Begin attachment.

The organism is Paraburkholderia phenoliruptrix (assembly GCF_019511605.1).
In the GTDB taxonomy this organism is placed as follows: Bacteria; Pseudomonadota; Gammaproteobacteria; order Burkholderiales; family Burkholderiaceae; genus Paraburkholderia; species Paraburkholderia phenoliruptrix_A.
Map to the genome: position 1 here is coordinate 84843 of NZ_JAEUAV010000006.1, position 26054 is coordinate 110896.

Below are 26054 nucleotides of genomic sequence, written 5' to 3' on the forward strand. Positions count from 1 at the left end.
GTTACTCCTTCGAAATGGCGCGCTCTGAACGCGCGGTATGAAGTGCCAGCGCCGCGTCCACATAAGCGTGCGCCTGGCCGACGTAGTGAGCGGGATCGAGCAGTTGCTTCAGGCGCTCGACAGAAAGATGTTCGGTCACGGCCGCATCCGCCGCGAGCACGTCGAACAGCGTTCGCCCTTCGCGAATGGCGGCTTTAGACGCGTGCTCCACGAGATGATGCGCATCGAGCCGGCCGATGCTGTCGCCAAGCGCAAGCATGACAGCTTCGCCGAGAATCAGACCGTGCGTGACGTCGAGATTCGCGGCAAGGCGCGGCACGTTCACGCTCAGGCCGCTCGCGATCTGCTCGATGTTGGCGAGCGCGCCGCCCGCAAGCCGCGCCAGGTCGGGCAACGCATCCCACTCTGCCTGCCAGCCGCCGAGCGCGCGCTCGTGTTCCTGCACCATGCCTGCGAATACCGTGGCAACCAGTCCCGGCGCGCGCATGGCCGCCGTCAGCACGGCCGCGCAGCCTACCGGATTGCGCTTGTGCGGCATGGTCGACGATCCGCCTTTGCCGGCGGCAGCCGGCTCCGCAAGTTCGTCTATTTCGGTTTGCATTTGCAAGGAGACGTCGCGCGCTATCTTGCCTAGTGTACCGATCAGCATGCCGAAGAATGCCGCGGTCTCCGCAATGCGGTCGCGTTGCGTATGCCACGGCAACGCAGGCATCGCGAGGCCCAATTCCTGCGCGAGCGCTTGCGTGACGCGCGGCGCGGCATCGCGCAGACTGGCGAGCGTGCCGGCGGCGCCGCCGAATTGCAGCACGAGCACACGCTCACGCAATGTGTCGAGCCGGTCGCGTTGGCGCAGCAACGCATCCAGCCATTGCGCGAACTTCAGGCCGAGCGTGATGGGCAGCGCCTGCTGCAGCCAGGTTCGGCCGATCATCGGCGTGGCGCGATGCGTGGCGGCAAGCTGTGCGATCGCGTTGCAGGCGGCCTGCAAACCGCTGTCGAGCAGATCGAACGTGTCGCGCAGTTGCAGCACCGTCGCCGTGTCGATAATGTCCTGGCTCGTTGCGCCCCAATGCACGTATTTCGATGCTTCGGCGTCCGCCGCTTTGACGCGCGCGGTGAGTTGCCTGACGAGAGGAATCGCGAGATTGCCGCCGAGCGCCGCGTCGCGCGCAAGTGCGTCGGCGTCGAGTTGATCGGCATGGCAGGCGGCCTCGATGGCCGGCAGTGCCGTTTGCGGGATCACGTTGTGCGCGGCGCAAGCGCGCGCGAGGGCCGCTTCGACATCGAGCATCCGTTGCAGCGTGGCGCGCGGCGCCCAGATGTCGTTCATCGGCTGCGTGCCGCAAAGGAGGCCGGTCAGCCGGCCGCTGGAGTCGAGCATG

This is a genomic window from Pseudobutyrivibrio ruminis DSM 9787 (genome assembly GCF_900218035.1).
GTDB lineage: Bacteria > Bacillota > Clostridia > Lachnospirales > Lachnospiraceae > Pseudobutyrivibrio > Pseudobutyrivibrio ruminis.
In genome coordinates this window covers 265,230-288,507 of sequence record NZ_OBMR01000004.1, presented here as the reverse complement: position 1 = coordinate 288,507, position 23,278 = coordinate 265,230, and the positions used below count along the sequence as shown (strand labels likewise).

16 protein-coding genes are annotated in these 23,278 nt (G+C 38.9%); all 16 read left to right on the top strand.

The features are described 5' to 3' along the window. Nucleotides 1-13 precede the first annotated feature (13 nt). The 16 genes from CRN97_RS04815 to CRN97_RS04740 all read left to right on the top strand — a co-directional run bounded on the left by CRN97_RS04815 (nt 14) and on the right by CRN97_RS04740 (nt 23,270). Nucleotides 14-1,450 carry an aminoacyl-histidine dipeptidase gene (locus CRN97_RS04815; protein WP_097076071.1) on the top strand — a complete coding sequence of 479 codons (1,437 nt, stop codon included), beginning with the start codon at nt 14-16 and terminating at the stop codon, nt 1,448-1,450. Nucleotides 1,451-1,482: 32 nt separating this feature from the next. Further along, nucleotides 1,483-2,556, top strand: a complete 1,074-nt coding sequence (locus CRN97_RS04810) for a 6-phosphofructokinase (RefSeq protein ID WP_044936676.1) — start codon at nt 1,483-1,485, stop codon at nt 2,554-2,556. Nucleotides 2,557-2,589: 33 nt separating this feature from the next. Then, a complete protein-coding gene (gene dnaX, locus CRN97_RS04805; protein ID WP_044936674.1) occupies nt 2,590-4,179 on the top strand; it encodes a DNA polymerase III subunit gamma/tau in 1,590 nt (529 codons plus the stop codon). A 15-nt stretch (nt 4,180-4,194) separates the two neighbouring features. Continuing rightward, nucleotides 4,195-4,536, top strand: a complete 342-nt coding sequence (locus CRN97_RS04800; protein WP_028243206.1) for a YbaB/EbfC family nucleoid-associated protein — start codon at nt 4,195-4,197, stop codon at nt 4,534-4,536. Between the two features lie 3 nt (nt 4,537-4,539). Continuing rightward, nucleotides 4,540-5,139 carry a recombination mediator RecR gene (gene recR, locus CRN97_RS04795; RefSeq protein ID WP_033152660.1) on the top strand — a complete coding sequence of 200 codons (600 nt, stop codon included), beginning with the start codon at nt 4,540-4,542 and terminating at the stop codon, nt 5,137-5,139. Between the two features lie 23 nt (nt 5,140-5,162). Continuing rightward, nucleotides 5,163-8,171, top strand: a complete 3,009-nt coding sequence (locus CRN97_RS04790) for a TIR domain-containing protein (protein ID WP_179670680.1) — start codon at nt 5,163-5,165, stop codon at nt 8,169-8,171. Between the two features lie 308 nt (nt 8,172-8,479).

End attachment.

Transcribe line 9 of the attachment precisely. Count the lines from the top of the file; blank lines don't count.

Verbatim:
16 protein-coding genes are annotated in these 23,278 nt (G+C 38.9%); all 16 read left to right on the top strand.